Work will begin to demolish Orange’s old base hospital buildings within weeks.
Albury-based construction firm Zauner Construction, which built the Orange Regional Museum, has won the $3.4 million contract to demolish the entire hospital site in Dalton Street.
All buildings on site will go with only the historic ambulance station and about 20 trees to remain when the work is completed early next year.
The demolition team will not use explosives or a wrecking ball to bring down the buildings, instead a concrete munching machine will smash through the structure.
Zauner Construction director Garry Zauner said site works would start next month with asbestos to be removed first.
VIDEO: GARRY ZAUNER TELLS HOW HOSPITAL WILL BE DEMOLISHED
“The contaminated material will be dealt with in the initial stages and once that is made safe then we will use an excavator with a concrete munching bucket on the end of it to bring the building down to a safe level where traditional removal methods can then be employed,” he said.
Mr Zauner said the concrete muncher was regularly used in urban demolition work.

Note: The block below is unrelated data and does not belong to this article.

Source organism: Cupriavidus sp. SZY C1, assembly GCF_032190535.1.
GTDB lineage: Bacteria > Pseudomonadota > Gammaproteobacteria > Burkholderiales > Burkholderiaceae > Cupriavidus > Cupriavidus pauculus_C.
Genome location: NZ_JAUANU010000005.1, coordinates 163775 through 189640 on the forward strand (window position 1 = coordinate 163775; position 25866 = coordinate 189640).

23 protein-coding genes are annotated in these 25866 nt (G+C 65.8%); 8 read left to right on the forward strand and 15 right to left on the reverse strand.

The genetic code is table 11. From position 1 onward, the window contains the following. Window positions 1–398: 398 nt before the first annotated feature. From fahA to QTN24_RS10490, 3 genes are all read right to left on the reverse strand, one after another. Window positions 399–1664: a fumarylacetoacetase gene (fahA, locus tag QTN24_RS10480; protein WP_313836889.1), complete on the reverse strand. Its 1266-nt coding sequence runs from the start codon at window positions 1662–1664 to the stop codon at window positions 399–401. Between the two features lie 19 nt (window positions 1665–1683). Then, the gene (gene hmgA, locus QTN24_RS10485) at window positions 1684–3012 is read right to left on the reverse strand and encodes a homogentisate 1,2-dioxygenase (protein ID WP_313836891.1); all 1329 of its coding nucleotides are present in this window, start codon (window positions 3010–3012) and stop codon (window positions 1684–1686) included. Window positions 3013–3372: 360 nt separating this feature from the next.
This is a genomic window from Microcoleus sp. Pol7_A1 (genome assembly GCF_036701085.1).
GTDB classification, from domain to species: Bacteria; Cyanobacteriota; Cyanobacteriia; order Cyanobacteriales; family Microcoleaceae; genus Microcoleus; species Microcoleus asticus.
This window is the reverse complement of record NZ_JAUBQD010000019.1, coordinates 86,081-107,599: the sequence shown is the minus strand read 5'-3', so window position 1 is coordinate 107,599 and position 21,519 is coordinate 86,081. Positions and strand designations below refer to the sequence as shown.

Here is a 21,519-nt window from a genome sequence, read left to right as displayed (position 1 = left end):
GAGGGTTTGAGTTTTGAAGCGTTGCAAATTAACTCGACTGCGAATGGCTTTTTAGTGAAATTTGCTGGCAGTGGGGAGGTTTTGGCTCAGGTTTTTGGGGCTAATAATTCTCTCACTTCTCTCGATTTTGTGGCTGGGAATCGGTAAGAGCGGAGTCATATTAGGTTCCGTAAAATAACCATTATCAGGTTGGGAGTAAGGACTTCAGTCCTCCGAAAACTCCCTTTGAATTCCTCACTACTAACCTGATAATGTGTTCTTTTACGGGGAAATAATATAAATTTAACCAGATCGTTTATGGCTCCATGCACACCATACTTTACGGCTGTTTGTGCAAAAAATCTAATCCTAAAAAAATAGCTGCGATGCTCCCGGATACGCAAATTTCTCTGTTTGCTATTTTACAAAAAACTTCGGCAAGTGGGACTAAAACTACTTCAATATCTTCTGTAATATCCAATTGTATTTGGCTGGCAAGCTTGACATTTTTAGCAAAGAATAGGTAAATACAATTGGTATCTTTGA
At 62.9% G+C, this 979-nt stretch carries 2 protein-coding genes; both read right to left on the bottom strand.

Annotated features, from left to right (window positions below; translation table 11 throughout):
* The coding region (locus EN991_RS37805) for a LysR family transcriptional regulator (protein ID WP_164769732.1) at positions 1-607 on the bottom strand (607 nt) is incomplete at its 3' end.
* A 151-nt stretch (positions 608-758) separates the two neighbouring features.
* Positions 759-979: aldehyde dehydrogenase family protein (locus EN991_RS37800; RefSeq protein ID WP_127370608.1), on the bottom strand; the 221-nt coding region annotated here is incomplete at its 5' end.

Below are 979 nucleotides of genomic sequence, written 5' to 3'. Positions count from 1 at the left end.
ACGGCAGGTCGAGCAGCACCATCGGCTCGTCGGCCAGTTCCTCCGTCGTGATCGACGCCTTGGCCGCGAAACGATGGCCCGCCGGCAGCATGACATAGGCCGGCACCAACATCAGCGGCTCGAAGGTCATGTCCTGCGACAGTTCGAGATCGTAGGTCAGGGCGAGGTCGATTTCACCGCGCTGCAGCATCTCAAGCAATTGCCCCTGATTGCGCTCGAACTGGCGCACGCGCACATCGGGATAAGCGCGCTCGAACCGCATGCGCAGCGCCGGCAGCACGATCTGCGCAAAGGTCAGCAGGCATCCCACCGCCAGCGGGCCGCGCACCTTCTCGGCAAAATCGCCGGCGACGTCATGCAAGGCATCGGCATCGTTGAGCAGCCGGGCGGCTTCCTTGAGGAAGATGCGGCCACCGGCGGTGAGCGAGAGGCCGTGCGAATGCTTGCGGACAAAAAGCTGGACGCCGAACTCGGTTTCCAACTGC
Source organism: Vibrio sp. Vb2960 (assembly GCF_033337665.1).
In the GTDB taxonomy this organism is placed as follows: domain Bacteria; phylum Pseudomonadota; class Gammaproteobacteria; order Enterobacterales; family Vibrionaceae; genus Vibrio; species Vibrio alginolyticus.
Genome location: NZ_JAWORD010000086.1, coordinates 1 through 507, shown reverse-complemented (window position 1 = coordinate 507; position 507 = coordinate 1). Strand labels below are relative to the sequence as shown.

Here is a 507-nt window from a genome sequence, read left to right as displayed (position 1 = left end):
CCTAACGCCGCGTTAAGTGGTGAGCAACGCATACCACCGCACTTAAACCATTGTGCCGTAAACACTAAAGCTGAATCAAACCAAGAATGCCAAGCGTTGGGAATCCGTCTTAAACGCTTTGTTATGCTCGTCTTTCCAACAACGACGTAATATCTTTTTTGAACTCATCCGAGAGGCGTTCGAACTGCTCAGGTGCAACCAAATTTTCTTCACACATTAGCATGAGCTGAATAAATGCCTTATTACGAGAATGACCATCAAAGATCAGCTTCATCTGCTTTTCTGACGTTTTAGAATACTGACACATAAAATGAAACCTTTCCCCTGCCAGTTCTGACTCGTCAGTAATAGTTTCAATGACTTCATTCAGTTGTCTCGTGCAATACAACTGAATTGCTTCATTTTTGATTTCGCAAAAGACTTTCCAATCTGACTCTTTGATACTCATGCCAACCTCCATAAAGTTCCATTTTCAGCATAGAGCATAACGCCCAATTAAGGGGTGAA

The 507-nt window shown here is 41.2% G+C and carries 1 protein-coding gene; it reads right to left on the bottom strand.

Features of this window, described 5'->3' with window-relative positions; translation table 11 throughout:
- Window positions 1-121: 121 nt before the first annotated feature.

“It’s on the end of a 30-tonne excavator so it’s a pretty impressive bit of gear when it’s at full reach.”
He said it was unclear which part of the structure would be first to go but that would be determined once the site was further inspected.
Mr Zauner said the bricks would be crushed on site but dust would not be a major issue for nearby residents.
“That will be very well managed, our processes will ensure that is kept to a very minimum.”
Mayor John Davis said it was pleasing work would finally start after a lengthy process.
He said the site might become the new home of the NSW Department of Primary Industries but nothing had been decided.
“There has been a lot of discussion and media talk in regard to the new DPI proposal to re-develop the DPI industry in Orange.”
He said the DPI proposal would see it re-locate from its Bathurst Road site.
“That would take about half of the land available,” he said.
“We’ve got no control over that, that’s just an expression of interest at this stage.”
Cr Davis said efforts to save the hospital tower failed after there was no interest from developers.
“The initial idea, that was certainly worth exploring, was to keep the shell of the hospital tower to see if it could be converted into high-quality, multi-floor, residential apartments.
“There was no interest when we put that option to the market.
“Trying to demolish everything around that tower would’ve added to the cost considerably.”
Council bought the 2.1 hectare site from the state government for $3.3 million in April 2015 and it will pay the demolition costs.